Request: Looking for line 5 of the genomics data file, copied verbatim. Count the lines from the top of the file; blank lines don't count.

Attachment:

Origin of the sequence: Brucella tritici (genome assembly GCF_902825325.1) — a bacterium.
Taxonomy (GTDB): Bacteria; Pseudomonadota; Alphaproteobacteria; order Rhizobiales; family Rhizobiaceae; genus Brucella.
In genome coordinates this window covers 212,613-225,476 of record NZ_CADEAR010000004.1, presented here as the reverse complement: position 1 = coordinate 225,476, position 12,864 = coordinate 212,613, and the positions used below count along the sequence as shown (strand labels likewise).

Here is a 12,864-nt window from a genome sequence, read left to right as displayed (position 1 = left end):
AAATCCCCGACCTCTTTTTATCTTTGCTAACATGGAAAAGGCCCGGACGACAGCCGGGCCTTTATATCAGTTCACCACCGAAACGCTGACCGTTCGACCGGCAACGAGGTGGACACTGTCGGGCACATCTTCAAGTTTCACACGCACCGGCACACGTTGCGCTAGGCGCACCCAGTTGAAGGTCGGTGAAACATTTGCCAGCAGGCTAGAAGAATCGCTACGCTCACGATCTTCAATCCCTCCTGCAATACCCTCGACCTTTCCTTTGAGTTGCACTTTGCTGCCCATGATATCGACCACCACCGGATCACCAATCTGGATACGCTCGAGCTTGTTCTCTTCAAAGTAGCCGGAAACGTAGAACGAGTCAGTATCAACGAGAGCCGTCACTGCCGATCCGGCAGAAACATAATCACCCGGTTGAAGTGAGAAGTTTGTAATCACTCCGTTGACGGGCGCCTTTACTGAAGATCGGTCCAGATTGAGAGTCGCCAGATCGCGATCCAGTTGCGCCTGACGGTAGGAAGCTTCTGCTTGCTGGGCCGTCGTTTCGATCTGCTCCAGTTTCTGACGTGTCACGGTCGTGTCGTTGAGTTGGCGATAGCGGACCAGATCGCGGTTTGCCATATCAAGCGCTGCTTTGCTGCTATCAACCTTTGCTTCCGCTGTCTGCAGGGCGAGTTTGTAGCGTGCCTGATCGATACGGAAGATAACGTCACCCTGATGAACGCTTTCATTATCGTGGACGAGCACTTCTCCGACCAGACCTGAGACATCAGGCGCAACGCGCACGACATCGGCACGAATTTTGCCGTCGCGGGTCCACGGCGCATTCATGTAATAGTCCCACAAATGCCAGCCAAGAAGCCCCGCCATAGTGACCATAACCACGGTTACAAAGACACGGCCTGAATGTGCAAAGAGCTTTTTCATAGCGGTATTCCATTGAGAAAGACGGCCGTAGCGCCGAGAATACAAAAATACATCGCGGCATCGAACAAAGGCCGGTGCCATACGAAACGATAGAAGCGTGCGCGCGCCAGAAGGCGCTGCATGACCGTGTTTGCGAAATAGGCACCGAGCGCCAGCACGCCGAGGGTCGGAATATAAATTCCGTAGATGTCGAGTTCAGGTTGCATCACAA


AAATCCCCGACCTCTTTTTATCTTTGCTAACATGGAAAAGGCCCGGACGACAGCCGGGCCTTTATATCAGTTCACCACCGAAACGCTGACCGTTCGACCGGCAACGAGGTGGACACTGTCGGGCACATCTTCAAGTTTCACACGCACCGGCACACGTTGCGCTAGGCGCACCCAGTTGAAGGTCGGTGAAACATTTGCCAGCAGGCTAGAAGAATCGCTACGCTCACGATCTTCAATCCCTCCTGCAATACCCTCGACCTTTCCTTTGAGTTGCACTTTGCTGCCCATGATATCGACCACCACCGGATCACCAATCTGGATACGCTCGAGCTTGTTCTCTTCAAAGTAGCCGGAAACGTAGAACGAGTCAGTATCAACGAGAGCCGTCACTGCCGATCCGGCAGAAACATAATCACCCGGTTGAAGTGAGAAGTTTGTAATCACTCCGTTGACGGGCGCCTTTACTGAAGATCGGTCCAGATTGAGAGTCGCCAGATCGCGATCCAGTTGCGCCTGACGGTAGGAAGCTTCTGCTTGCTGGGCCGTCGTTTCGATCTGCTCCAGTTTCTGACGTGTCACGGTCGTGTCGTTGAGTTGGCGATAGCGGACCAGATCGCGGTTTGCCATATCAAGCGCTGCTTTGCTGCTATCAACCTTTGCTTCCGCTGTCTGCAGGGCGAGTTTGTAGCGTGCCTGATCGATACGGAAGATAACGTCACCCTGATGAACGCTTTCATTATCGTGGACGAGCACTTCTCCGACCAGACCTGAGACATCAGGCGCAACGCGCACGACATCGGCACGAATTTTGCCGTCGCGGGTCCACGGCGCATTCATGTAATAGTCCCACAAATGCCAGCCAAGAAGCCCCGCCATAGTGACCATAACCACGGTTACAAAGACACGGCCTGAATGTGCAAAGAGCTTTTTCATAGCGGTATTCCATTGAGAAAGACGGCCGTAGCGCCGAGAATACAAAAATACATCGCGGCATCGAACAAAGGCCGGTGCCATACGAAACGATAGAAGCGTGCGCGCGCCAGAAGGCGCTGCATGACCGTGTTTGCGAAATAGGCACCGAGCGCCAGCACGCCGAGGGTCGGAATATAAATTCCGTAGATGTCGAGTTCAGGTTGCATCACAA